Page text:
Table 1--Location and description of shales sampled.
|1||5020||Wyandotte||12-11-24E||Muncie Creek shale member,
|2||5021||Labette||SE SE 17-32-19E||Pleasanton shale||6 ft. zone,
possible 10 ft.
|3||5022||Labette||SE NE 16-33-21E||Shale above Mulky coal,
|4||5023||Linn||NE NE 8-22-24E||Lake Neosho shale member,
|5||50545||Crawford||SW SE 16-31-23E||Shale above Mulky coal,
|6||50546||Labette||NE NW 2-35-20E||Shale above Mulky coal,
|7||50547||Labette||NW SW 9-34-20E||Little Osage shale member,
Ft. Scott limestone
|8||50548||Crawford||SW NW 30-29-21E||Lake Neosho shale member,
|9||50549||Labette||NW SW 3-33-20E||Anna shale member,
Ft. Scott limestone
|10||52263||Douglas||SW 25-12-19E||Heebner shale member,
|11||52331||Wilson||NE SW 29-29-17E||Muncie Creek shale member,
All samples of nodules were separated manually from the shale matrix. Usually this necessitated only removing a few pieces of shale clinging to some of the rougher nodules. Sometimes a tumbling action in the sample bag was sufficient. In a few instances the nodules were rinsed quickly in distilled water and allowed to dry in air. The clean nodules were then crushed in a small jaw crusher and split in a Jones riffle splitter until two samples of approximately 50 grams remained. This laboratory sample was ground by hand to pass an 80-mesh screen, placed in small paper sample bags, and stored in the chemistry laboratory.
Chemical analyses for phosphate, fluorine, uranium oxide, calcium oxide, silica, alumina, total iron as ferric oxide, magnesium oxide, sulfate sulfur, sulfide sulfur, potassium oxide, sodium oxide, and loss on ignition were made (Table 2). Uranium oxide was the most critical component and because of its small percentage was one of the more difficult analyses.
Table 2--Chemical analyses of nodules.
|*Loss on ignition 105°C to 1000°C.
†Total iron expressed as ferric oxide.
‡Precipitated gravimetrically with cupferron.
**TiO2 not separated.
Since expensive equipment for so few samples did not seem to be justified, a gravimetric method described by Hillebrand (Hillebrand and Lundell, 1946 ) was selected. This method is based upon the fact that sexivalent uranium is not precipitated by cupferron reagent thus allowing iron, vanadium, titanium, zirconium, tin, and copper to be separated. The sexivalent uranium can then be passed through mercury amalgamated zinc in a Jones reductor to reduce it to quadravalent uranium which can be collected by cupferron. The only disadvantage to this method is the relatively large blank determination obtained from the reagents used, primarily nitric and sulfuric acids even of "reagent grade."
Fluorine was determined by steam distillation of fluosilicic acid collected in water and titrated with thorium nitrate using an indicator composed of alizarin red and zirconium nitrate. This method as described in Scott (1939) gave precise results with fluorine contents ranging from more than 4 percent to as low as a few tenths of 1 percent. Duplicate results were obtained with Bureau of Standards samples 56b and 120.
The other determinations made were by methods usually used for rock and mineral analysis. General references are Kolthoff and Sandell (1946), Hillebrand and Lundell (1946), Scott (1939), and other comparable texts.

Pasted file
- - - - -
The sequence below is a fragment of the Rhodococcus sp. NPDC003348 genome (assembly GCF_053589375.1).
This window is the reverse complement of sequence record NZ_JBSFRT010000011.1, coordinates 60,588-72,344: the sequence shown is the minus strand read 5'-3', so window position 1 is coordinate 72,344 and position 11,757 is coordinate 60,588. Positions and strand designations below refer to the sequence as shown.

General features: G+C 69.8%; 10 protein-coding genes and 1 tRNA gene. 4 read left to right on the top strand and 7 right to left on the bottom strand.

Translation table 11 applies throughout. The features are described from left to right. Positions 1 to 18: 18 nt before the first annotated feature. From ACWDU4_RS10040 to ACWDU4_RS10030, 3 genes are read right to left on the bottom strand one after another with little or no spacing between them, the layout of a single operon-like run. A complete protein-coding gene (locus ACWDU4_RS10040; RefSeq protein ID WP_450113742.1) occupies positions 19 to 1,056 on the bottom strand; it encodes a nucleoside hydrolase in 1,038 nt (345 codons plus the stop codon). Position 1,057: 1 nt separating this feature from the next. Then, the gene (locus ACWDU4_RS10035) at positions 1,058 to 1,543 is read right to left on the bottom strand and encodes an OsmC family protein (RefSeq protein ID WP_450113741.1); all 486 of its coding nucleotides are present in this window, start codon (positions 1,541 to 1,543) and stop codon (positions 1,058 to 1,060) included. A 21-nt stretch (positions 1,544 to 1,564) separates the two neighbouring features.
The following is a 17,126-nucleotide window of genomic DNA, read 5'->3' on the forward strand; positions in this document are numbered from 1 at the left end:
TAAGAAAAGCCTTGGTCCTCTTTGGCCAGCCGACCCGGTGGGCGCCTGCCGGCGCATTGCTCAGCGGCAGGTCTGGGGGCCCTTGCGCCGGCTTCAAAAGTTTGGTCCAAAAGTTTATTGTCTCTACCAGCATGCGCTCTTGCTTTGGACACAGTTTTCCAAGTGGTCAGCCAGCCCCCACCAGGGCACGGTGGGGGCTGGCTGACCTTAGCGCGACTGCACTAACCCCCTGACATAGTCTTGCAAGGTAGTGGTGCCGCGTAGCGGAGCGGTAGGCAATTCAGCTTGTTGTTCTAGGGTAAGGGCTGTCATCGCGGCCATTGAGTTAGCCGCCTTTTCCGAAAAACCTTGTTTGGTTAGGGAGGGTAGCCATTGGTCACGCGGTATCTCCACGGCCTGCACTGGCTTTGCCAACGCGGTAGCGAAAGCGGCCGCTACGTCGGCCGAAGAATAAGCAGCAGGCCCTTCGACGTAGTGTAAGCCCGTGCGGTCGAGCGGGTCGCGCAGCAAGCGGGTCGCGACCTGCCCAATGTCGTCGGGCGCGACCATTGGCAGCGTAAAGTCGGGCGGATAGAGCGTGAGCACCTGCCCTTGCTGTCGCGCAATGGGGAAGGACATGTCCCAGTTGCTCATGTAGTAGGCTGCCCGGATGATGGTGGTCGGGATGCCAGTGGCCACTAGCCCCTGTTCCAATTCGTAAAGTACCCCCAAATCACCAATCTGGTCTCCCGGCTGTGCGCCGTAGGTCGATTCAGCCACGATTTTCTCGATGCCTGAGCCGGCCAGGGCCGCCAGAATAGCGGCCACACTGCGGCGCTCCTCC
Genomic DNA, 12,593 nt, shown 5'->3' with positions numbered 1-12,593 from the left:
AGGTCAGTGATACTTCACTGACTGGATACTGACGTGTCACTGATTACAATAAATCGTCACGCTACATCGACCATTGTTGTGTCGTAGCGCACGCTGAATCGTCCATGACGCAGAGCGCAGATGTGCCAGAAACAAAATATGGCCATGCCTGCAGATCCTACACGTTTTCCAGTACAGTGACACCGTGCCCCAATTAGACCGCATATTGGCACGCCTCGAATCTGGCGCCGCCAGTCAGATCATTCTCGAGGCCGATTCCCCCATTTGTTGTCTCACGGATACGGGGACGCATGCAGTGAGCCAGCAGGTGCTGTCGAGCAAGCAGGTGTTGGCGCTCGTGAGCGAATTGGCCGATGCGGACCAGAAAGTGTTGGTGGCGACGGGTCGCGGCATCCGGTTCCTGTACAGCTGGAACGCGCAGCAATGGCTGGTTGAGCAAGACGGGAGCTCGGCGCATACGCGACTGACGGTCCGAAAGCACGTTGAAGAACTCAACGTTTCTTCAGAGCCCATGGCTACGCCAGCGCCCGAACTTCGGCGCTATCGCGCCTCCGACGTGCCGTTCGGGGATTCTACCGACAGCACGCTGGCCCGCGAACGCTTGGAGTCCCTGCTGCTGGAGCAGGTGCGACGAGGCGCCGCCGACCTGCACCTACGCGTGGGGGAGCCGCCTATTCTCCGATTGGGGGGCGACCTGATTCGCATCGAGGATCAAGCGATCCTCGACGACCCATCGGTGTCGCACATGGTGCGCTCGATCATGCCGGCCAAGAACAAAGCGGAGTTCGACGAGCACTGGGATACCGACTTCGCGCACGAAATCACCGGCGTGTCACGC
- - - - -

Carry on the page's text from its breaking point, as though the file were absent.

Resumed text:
X-ray diffraction was used on three of the nodule samples. Ada Swineford, petrographer and clay mineralogist for the Geological Survey, prepared spectrogoniometer records of three nodule samples, one specimen of crystalline fluoapatite, and the U. S. Bureau of Standards sample 56b. Nickel-filtered copper radiation was used.
Differential thermal analysis was performed on two nodule samples by Norman Plummer, geologist in charge of the ceramics division, using a Leeds and Northrup instrument.
The x-ray diffraction analyses showed two major facts: (1) the d-values for the (231) and (004) reflections and the spacings between them from the phosphate compounds agree with the values given by Silverman, Fuyat, and Weiser (1951) for a carbonate-fluoapatite and (2) the largest impurity is quartz. The presence of quartz is not surprising as the shales themselves contain a large percentage of silt. It is surprising, however, that clay and possibly small amounts of iron and aluminum phosphates were not found. A small percentage of kaolin mineral was noted in sample 52263. Figure 1 shows the x-ray diffraction data on the five samples.
Figure l--Smoothed traced spectrogoniometer record of x-ray scattering distribution. A, 5020, nodules from Muncie Creek shale; B, 52263, nodules from Heebner shale; C, 5021, nodules from Pleasanton shale; D, Bureau of Standards 56b, Tenn. brown rock phosphate; E, crystalline fluoapatite. Abbreviations: Ap, apatite; Q, quartz; and K, kaolin. Records prepared by Ada Swineford using nickel-filtered copper radiation.
Other observations that can be made from Figure 1 are: (a) there are very few differences between the nodules and the "phosphorite" 56b; (b) the Heebner shale sample (52263) is the only sample which shows any clay, and the kaolin reflections are very sharp, suggesting large well-defined crystals; (c) there are almost no unexplained peaks. This is of interest since the chemical analyses show sufficient impurities in all the sedimentary phosphates (both nodules and 56b) to be detected by x-ray diffraction if combined in one or two compounds.
Because of the impurities reported by chemical analysis and not detected by x-ray diffraction techniques, two samples of nodules were subjected to differential thermal analysis techniques. No extraneous compounds were found, and in general the method substantiated previous conclusions that the primary mineral present is a carbonate-bearing fluoapatite. The small amount of kaolin in sample 52263 was detected.
In an effort to determine more closely the mineralogical form of the phosphate mineral (or minerals) in the nodules, the average composition of the 11 samples was calculated for comparison with the theoretical value of the various phosphate minerals. Table 3 shows this average composition. It also shows theoretical composition of fluoapatite and dahllite. An approximate recast of the major compounds in the average nodule analysis was made by assuming 3.2 percent carbon dioxide (Silverman, Fuyat, and Weiser, 1951). It is of interest to note that the calculated recast shows higher fluorine than theoretical apatite, while phosphate is definitely lower than theoretical, and calcium is about the same.